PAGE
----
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Hillsborough Commissioner takes shot across bow of Rays owners as stadium search drags

Hillsborough County Commissioner Ken Hagan said he was disappointed in the lack of urgency from Tampa Bay Rays owners after the team's principal owner Stuart Sternberg said the preferred site for a new stadium is no longer available.

Times File Photo

Hillsborough County Commissioner Ken Hagan said he was disappointed in the lack of urgency from Tampa Bay Rays owners after the team's principal owner Stuart Sternberg said the preferred site for a new stadium is no longer available.



TAMPA -- No one has been a bigger cheerleader for the the campaign to lure the Tampa Bay Rays to Tampa than Ken Hagan.

At nearly every interval during this painstaking process, the Hillsborough County commissioner has sounded upbeat and optimistic that the Rays would eventually come to a realization that they needed to move across the Bay. For years Hagan has worked behind the scenes and publicly to scout locations and court team officials.

If the team announced plans to build a ballpark in Tampa, Hagan would show up the next day at Tropicana Field with a moving truck and boxes.

Which is why it’s quite notable that Hagan yesterday for the first time publicly expressed frustration with the Rays’ stadium search and for once was less-than-hopeful about the process.

"Unfortunately throughout the years the team hasn't shown enough sense of urgency to move on some of these locations," Hagan told the Tampa Bay Times.

The comments came in response to Rays owner Stuart Sternberg acknowledging publicly for the first time that several desirable locations for a new stadium have become unavailable over the years, including their top choice.

Whether a deal can even get done is “unknowable at this point,” though he later expressed he remained optimistic.

Hagan said the revelation wasn’t news to him. A year ago the Rays approached the owners of a Tampa Heights development along the Hillsborough River, but it was too late and the they weren’t interested in a deal.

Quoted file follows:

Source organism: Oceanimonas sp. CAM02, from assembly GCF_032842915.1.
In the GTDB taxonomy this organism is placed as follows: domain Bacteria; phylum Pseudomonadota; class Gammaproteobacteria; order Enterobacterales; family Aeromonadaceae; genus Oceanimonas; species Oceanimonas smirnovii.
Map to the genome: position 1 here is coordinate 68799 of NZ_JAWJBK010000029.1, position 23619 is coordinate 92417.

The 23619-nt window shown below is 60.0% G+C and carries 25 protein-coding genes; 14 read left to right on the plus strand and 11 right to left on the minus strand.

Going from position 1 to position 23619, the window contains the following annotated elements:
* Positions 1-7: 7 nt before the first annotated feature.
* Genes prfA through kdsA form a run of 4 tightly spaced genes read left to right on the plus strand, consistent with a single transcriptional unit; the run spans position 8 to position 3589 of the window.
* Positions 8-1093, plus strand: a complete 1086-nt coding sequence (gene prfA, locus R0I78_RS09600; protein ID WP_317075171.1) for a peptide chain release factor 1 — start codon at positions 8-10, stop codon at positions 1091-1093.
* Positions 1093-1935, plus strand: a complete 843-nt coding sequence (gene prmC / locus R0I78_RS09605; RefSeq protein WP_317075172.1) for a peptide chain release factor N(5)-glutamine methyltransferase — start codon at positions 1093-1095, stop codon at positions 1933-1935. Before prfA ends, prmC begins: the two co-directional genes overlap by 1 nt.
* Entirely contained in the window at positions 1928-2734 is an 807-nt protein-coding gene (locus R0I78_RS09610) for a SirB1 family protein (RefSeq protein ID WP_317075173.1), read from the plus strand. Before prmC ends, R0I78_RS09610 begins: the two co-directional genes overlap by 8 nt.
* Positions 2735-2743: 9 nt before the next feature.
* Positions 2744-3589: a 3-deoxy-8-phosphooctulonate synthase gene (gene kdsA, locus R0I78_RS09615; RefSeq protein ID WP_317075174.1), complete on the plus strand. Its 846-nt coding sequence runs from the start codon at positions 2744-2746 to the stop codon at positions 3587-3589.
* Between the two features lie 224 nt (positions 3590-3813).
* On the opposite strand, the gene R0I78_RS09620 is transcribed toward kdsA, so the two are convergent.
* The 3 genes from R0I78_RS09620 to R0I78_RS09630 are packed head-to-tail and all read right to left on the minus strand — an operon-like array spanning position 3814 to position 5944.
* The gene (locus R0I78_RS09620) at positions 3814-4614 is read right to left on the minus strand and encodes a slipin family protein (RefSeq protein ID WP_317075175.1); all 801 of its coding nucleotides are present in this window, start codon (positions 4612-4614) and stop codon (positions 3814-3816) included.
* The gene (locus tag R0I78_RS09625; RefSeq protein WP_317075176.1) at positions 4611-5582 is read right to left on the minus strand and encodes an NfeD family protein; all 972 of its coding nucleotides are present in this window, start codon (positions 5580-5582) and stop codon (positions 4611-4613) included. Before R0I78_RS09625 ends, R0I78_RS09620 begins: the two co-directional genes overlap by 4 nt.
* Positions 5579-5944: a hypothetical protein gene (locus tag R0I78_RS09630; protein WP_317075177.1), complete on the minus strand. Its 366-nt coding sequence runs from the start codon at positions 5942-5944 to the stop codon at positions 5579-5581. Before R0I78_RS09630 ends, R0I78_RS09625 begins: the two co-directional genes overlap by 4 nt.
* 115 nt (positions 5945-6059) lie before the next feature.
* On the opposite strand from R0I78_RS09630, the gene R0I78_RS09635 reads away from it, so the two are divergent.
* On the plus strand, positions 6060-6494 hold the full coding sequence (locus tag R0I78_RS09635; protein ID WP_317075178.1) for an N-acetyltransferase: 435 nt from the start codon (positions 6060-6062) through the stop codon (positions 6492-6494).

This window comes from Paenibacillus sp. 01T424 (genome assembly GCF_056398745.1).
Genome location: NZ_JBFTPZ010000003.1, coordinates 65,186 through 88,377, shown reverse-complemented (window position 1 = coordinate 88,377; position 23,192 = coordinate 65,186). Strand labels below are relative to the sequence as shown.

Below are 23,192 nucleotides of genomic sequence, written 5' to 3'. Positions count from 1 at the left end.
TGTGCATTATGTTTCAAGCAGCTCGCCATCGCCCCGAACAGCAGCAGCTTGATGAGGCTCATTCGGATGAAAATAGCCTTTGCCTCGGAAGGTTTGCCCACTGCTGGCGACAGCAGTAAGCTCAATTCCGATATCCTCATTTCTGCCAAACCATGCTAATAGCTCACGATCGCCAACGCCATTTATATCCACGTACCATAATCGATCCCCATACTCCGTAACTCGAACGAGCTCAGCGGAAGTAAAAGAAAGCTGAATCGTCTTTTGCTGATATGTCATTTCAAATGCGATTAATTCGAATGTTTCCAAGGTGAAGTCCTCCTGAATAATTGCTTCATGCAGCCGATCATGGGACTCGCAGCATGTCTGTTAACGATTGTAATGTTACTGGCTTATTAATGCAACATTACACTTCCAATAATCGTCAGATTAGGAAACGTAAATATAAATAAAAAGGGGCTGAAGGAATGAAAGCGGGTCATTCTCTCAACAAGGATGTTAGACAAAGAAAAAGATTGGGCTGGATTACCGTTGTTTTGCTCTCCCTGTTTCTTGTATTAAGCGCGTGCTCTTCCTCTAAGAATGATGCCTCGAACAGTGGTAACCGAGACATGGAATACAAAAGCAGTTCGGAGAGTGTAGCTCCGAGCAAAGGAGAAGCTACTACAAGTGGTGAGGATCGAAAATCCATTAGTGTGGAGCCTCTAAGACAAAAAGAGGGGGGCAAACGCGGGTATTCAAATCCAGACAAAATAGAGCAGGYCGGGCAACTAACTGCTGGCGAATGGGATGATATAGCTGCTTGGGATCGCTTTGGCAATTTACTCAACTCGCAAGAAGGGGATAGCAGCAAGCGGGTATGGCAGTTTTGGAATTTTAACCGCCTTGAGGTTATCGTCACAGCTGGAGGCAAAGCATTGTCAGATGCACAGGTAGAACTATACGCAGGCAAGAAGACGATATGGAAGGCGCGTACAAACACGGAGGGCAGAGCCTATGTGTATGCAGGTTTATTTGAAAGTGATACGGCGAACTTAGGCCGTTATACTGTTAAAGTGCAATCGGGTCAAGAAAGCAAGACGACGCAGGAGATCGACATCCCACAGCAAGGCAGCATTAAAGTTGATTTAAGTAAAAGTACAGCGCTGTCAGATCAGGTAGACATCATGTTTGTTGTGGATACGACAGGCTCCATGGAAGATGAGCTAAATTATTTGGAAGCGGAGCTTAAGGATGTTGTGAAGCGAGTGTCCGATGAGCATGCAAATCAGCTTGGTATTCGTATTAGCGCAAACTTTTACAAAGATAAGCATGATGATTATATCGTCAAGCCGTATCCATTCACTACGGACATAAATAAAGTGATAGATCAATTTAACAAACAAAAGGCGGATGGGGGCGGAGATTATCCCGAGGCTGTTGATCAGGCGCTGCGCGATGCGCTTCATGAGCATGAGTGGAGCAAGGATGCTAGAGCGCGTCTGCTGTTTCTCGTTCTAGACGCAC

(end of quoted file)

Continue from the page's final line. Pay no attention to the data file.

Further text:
"Bottom line is they waited too long to engage the owners there for that to become a possibility but I can say they were definitely interested in the Heights site that was on the water and it was appealing to them," Hagan said.

In a veiled but pointed remark, Hagan also seemed to question the Rays financial gumption to build a new stadium, though he wouldn’t elaborate further.

“I am confident that we will identify not only a workable location but a location that can be sustainable for decades to come,” he said. “However, I do have concerns regarding the team’s sense of urgency and their ability to have a significant investment in the ballpark." (Emphasis added)

It’s not clear at this point how much a ballpark will cost. Beyond the stadium itself, there’s also the expense of acquiring the parcel (unless they stay at the Trop site), plus the money needed for the roads and other infrastructure to support it.

Hagan has long insisted that the public appetite is nonexistent for a deal like the Community Investment Tax that gifted the Tampa Bay Buccaneers a taxpayer-funded stadium in Tampa. The  Rays will likely have to pay a large chunk of the costs for a new stadium on this side of the bay.

Hillsborough’s contribution would likely be in the form of tourism tax dollars collected on hotel stays, which are restricted to certain purposes, including stadium construction. But even that source is under threat from Tallahassee where House Speaker Richard Corcoran is on a mission to reign in taxpayer spending on private businesses, including sports teams.

Along those lines, Hagan doesn’t expect the Legislature to contribute anything to a new Rays ballpark, even though it has on the books programs to support stadium construction and baseball retention.

Hagan hopes to soon bring forth the preferred ballpark site of the Hillsborough group of local officials and business leaders that is working to lure the Rays here, as well as a proposed funding package.

He wouldn't say what they were but asked about the area between downtown Tampa and Ybor City, which includes the Tampa Heights site and another potential location, Tampa Park Apartments, Hagan said: "That general location certainly meets the team’s criteria with respect to their guiding principles and primarily being in or around an urban environment is paramount. So yes, that general area I would say is certainly being considered."

Given Sternberg’s comments Thursday and Hagan’s growing frustration with their pace and financial situation, did he still think the Rays want to be in Tampa Bay? Or is this all a ruse to say they tried their hardest to make it work here but it wasn’t in the cards?

Hagan believes the team is “100 percent” committed to the region.

"While I’m frustrated with the owners’ lack of urgency, I can tell you that the (Rays) leadership here in Tampa Bay is working night and day to find a workable solution,” he said. “(President) Brian Auld and (vice president for strategy and development) Melanie Lenz, they’re engaging consultants and spending money; you can’t fake that. That’s legitimate. But I would really like to see a sense of urgency from the ownership."

[Last modified: Thursday, April 6, 2017 10:37am]


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